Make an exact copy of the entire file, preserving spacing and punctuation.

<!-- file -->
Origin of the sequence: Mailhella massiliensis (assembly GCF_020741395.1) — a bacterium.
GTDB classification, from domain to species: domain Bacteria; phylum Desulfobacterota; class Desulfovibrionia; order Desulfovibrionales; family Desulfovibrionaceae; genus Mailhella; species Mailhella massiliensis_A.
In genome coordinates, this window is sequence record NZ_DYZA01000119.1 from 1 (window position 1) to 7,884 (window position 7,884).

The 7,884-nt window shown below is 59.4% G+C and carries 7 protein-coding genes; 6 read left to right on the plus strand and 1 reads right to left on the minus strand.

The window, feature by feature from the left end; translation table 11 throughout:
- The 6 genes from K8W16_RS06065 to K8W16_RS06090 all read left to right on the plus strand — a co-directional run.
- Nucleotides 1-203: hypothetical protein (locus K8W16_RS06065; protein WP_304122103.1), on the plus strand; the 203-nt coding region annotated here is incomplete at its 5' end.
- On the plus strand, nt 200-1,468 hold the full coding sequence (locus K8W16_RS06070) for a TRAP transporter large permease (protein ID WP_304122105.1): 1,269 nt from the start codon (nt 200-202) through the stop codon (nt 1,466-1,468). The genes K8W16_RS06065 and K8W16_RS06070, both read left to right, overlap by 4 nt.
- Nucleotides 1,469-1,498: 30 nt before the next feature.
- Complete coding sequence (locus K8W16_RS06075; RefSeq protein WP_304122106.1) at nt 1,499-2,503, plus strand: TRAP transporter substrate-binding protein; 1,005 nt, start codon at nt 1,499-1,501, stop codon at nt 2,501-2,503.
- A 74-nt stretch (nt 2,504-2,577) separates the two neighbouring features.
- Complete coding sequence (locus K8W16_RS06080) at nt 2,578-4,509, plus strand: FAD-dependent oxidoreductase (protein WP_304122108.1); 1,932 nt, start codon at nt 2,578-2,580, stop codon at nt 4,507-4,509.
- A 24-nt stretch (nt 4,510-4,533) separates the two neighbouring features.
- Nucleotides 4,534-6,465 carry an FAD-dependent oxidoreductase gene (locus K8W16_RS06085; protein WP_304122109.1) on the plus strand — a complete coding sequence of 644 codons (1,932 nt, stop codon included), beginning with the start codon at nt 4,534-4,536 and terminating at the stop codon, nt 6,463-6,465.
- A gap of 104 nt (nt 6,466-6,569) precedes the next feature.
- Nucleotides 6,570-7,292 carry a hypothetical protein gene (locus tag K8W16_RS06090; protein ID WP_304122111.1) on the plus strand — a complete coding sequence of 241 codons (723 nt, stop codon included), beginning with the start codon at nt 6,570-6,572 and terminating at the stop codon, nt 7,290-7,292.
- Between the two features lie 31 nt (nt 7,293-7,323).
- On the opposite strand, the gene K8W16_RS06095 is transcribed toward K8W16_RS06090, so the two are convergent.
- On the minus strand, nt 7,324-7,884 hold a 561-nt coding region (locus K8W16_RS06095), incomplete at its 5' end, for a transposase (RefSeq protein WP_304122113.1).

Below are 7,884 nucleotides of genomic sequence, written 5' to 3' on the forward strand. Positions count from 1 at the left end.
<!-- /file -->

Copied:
Origin of the sequence: Mailhella massiliensis (assembly GCF_020741395.1) — a bacterium.
GTDB classification, from domain to species: domain Bacteria; phylum Desulfobacterota; class Desulfovibrionia; order Desulfovibrionales; family Desulfovibrionaceae; genus Mailhella; species Mailhella massiliensis_A.
In genome coordinates, this window is sequence record NZ_DYZA01000119.1 from 1 (window position 1) to 7,884 (window position 7,884).

The 7,884-nt window shown below is 59.4% G+C and carries 7 protein-coding genes; 6 read left to right on the plus strand and 1 reads right to left on the minus strand.

The window, feature by feature from the left end; translation table 11 throughout:
- The 6 genes from K8W16_RS06065 to K8W16_RS06090 all read left to right on the plus strand — a co-directional run.
- Nucleotides 1-203: hypothetical protein (locus K8W16_RS06065; protein WP_304122103.1), on the plus strand; the 203-nt coding region annotated here is incomplete at its 5' end.
- On the plus strand, nt 200-1,468 hold the full coding sequence (locus K8W16_RS06070) for a TRAP transporter large permease (protein ID WP_304122105.1): 1,269 nt from the start codon (nt 200-202) through the stop codon (nt 1,466-1,468). The genes K8W16_RS06065 and K8W16_RS06070, both read left to right, overlap by 4 nt.
- Nucleotides 1,469-1,498: 30 nt before the next feature.
- Complete coding sequence (locus K8W16_RS06075; RefSeq protein WP_304122106.1) at nt 1,499-2,503, plus strand: TRAP transporter substrate-binding protein; 1,005 nt, start codon at nt 1,499-1,501, stop codon at nt 2,501-2,503.
- A 74-nt stretch (nt 2,504-2,577) separates the two neighbouring features.
- Complete coding sequence (locus K8W16_RS06080) at nt 2,578-4,509, plus strand: FAD-dependent oxidoreductase (protein WP_304122108.1); 1,932 nt, start codon at nt 2,578-2,580, stop codon at nt 4,507-4,509.
- A 24-nt stretch (nt 4,510-4,533) separates the two neighbouring features.
- Nucleotides 4,534-6,465 carry an FAD-dependent oxidoreductase gene (locus K8W16_RS06085; protein WP_304122109.1) on the plus strand — a complete coding sequence of 644 codons (1,932 nt, stop codon included), beginning with the start codon at nt 4,534-4,536 and terminating at the stop codon, nt 6,463-6,465.
- A gap of 104 nt (nt 6,466-6,569) precedes the next feature.
- Nucleotides 6,570-7,292 carry a hypothetical protein gene (locus tag K8W16_RS06090; protein ID WP_304122111.1) on the plus strand — a complete coding sequence of 241 codons (723 nt, stop codon included), beginning with the start codon at nt 6,570-6,572 and terminating at the stop codon, nt 7,290-7,292.
- Between the two features lie 31 nt (nt 7,293-7,323).
- On the opposite strand, the gene K8W16_RS06095 is transcribed toward K8W16_RS06090, so the two are convergent.
- On the minus strand, nt 7,324-7,884 hold a 561-nt coding region (locus K8W16_RS06095), incomplete at its 5' end, for a transposase (RefSeq protein WP_304122113.1).

Below are 7,884 nucleotides of genomic sequence, written 5' to 3' on the forward strand. Positions count from 1 at the left end.